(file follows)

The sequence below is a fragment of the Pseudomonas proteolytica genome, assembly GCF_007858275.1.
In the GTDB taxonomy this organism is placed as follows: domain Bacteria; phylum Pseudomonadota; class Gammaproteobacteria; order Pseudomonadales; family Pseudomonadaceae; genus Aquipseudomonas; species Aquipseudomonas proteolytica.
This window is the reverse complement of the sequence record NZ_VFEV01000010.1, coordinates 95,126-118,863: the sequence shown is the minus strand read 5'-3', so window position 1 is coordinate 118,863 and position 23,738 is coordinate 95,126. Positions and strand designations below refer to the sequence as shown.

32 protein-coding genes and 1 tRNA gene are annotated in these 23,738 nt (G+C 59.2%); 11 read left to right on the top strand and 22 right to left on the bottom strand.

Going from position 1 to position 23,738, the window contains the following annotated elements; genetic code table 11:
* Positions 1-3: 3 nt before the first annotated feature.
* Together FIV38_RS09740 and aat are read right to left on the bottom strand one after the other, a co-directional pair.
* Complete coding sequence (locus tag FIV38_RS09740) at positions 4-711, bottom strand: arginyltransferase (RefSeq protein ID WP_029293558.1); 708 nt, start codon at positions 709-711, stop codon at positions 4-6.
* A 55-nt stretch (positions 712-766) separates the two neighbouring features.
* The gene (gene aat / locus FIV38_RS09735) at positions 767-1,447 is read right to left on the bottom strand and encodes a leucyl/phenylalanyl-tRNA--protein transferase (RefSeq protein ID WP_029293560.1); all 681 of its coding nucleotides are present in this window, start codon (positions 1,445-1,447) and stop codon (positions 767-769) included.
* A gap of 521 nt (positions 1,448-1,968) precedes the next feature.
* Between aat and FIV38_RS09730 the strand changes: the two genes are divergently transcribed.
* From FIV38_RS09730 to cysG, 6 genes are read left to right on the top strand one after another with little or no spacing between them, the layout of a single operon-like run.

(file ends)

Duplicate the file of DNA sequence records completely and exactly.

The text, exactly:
The sequence below is a fragment of the Pseudomonas proteolytica genome, assembly GCF_007858275.1.
In the GTDB taxonomy this organism is placed as follows: domain Bacteria; phylum Pseudomonadota; class Gammaproteobacteria; order Pseudomonadales; family Pseudomonadaceae; genus Aquipseudomonas; species Aquipseudomonas proteolytica.
This window is the reverse complement of the sequence record NZ_VFEV01000010.1, coordinates 95,126-118,863: the sequence shown is the minus strand read 5'-3', so window position 1 is coordinate 118,863 and position 23,738 is coordinate 95,126. Positions and strand designations below refer to the sequence as shown.

32 protein-coding genes and 1 tRNA gene are annotated in these 23,738 nt (G+C 59.2%); 11 read left to right on the top strand and 22 right to left on the bottom strand.

Going from position 1 to position 23,738, the window contains the following annotated elements; genetic code table 11:
* Positions 1-3: 3 nt before the first annotated feature.
* Together FIV38_RS09740 and aat are read right to left on the bottom strand one after the other, a co-directional pair.
* Complete coding sequence (locus tag FIV38_RS09740) at positions 4-711, bottom strand: arginyltransferase (RefSeq protein ID WP_029293558.1); 708 nt, start codon at positions 709-711, stop codon at positions 4-6.
* A 55-nt stretch (positions 712-766) separates the two neighbouring features.
* The gene (gene aat / locus FIV38_RS09735) at positions 767-1,447 is read right to left on the bottom strand and encodes a leucyl/phenylalanyl-tRNA--protein transferase (RefSeq protein ID WP_029293560.1); all 681 of its coding nucleotides are present in this window, start codon (positions 1,445-1,447) and stop codon (positions 767-769) included.
* A gap of 521 nt (positions 1,448-1,968) precedes the next feature.
* Between aat and FIV38_RS09730 the strand changes: the two genes are divergently transcribed.
* From FIV38_RS09730 to cysG, 6 genes are read left to right on the top strand one after another with little or no spacing between them, the layout of a single operon-like run.